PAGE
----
To discover what's fuelling Aucklanders, visit The Parasol & Swing Company, which won an Outstanding New Venue award in 2018 and has a killer view over the marina. Yes, you can wolf down burgers and waffles, but it's the cocktail menu at this rooftop watering hole that makes this bar a must for merrymaking. Chat to the barkeeps: they love to tell a few tales over a tipple.
HeadQuarters Viaduct (115 Customs Street West) is a semi-permanent pop-up that aims to stick around long enough to see the America's Cup successfully defended in 2021. There are DJs here Wednesday to Sunday and crowds of sports fans fidgeting while watching their team on an oversized LED screen. But it's the white yachts bobbing on the water and gulls dancing and reeling that is the real lure. Fight for a table by the window and order Wakanui Scotch fillet alongside a Tuatara Kapai NZ Pale Ale.
While it's easy to bounce from one bar to the next in Auckland, you can also settle in for a rowdy session at Dr Rudi's Bowling Alley & Bar (Level 2/204 Quay Street). The two bowling lanes are free for all to use so the rooftop brewery bar can get raucous. Tenpin bowling is a sport that marries well with beer and finger food such as cocktail samosas and spring rolls, making Dr Rudi's one of the most popular venues for hens and bucks parties in Auckland. Those who enjoy a bit of performance art over a beverage or two will enjoy Holey Moley Golf Club (204 Quay Street) for rounds of putt-putt, karaoke and two-for-one hot dogs.**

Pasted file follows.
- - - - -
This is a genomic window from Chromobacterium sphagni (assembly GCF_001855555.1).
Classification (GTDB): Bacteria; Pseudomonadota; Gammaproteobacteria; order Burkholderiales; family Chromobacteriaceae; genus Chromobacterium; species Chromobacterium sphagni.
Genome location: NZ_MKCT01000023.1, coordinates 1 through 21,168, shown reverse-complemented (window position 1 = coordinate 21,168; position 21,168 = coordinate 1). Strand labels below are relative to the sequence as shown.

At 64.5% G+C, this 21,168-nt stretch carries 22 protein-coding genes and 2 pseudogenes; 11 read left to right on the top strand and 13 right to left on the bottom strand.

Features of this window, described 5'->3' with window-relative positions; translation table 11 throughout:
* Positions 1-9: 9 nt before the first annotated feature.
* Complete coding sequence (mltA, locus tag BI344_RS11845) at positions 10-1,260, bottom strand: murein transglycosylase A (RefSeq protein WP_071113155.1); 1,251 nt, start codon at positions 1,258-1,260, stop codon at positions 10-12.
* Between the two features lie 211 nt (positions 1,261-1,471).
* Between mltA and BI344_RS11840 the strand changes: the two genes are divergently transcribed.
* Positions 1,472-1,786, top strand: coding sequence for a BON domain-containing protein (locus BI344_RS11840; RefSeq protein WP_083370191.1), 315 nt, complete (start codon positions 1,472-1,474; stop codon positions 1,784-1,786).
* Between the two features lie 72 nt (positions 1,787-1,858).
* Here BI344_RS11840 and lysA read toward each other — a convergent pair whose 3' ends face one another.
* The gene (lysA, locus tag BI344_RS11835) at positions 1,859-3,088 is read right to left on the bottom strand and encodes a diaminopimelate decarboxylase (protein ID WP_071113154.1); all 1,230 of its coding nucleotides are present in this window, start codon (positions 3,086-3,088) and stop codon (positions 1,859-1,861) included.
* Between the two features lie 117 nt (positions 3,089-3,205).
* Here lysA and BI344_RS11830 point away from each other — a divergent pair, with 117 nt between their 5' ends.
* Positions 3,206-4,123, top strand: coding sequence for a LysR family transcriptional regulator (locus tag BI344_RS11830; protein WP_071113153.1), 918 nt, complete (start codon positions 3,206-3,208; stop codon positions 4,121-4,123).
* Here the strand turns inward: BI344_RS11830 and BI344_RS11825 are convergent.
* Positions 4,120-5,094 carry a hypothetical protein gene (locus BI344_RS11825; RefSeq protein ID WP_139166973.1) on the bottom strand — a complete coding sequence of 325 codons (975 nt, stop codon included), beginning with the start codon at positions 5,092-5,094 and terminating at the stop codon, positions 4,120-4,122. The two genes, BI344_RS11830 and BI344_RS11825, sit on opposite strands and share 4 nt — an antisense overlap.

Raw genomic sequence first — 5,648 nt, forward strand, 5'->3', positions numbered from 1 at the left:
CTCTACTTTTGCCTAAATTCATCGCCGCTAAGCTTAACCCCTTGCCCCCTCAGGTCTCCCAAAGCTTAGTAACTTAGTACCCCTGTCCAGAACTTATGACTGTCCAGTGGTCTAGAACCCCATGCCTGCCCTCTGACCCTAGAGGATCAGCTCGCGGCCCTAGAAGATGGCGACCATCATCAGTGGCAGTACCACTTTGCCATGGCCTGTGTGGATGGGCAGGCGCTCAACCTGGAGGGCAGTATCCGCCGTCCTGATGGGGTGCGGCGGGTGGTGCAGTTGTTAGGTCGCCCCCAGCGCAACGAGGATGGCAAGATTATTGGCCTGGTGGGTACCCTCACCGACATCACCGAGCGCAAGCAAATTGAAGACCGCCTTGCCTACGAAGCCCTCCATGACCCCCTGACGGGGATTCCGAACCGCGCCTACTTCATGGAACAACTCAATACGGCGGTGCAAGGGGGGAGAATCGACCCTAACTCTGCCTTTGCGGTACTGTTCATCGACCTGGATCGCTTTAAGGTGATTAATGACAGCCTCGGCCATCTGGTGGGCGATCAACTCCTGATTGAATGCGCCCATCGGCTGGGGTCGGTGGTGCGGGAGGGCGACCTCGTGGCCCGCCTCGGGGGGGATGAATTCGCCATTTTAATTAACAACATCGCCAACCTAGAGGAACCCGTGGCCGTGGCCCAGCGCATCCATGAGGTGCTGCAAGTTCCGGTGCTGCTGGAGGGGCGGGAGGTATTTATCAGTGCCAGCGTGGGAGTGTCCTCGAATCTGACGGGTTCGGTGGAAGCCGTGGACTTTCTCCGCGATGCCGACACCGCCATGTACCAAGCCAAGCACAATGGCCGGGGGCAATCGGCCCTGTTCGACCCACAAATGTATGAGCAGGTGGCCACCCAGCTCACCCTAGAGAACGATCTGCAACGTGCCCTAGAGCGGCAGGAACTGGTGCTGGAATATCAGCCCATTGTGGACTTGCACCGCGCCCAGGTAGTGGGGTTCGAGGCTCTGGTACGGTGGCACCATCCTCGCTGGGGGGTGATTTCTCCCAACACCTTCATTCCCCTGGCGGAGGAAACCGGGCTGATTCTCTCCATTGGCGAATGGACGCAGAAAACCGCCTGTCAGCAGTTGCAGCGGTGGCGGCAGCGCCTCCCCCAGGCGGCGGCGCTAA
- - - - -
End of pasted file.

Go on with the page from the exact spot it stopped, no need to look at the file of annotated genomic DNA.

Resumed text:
Downtown (Big Night -- or Day -- Out): Harbourside specialises in seafood and the finest harbour views from its second-floor outdoor deck; definitely try to snag one of those tables on a nice day (or night). Locals unanimously recommend The French Cafe (210 Symonds Street), awarded two hats in the Cuisine NZ Good Food Awards. Don't miss out on the gin-cured Big Glory Bay Salmon (and a great local wine list) at the O'Connell Street Bistro (3 O'Connell Street), an Auckland institution.
Downtown's Sky City: This massive entertainment and dining complex houses some of the city's best -- and trendiest -- restaurants. Go to The Grill by Sean Connolly (90 Federal Street). It's got fabulous local seafood (oysters, king crab) and outstanding steaks with duck fat French fries. Depot Eatery and Oyster Bar (86 Federal Street) is a fast-paced oyster bar headed by chef Al Brown that wouldn't feel out of place in New Orleans. And, for romantic evenings, try The Sugar Club by Peter Gordon (53rd Floor, Sky City, cnr Federal and Victoria Streets).
The Neighbourhoods: You really can just stroll up and down the main drag in Ponsonby and pick an eatery based on your mood (they come in all shapes and sizes). After browsing the boutiques, which is in itself a pleasure, head to Prego (226 Ponsonby Road) for wood-fired pizzas. Options in posh-as Ponsonby include Malaysian, Thai, Japanese, regional New Zealand, French, Italian, and on and on. The restaurants are pretty much clustered in the 100 to 200 blocks of Ponsonby Road, which is just 10 minutes from Auckland's CBD. Nightclubbers take note: there's a lot of action here after dinner as well.
Waiheke Island: Waiheke was once famed as a nesting spot for people in search of alternative lifestyles and really gained prominence as a destination for boho tribes in the 1970s. These days, it attracts Auckland commuters and active types drawn to its great beaches and water sports. It also appeals to connoisseurs of food and wine. The ferry ride is NZ$36.50 (AUD$35) return.
VinoVino Restaurant & Bar (153 Ocean View Road) is the only place in the town of Oneroa on Waiheke that offers scenic waterfront dining. Order a dozen oysters, which are plucked from Te Matuku Bay, on Waiheke Island, and the "scallops from hell", which have a roundhouse kick of chilli. For a first-time visit to Waiheke, book The Premium Waiheke Wine & Food Experience with Ananda Tours**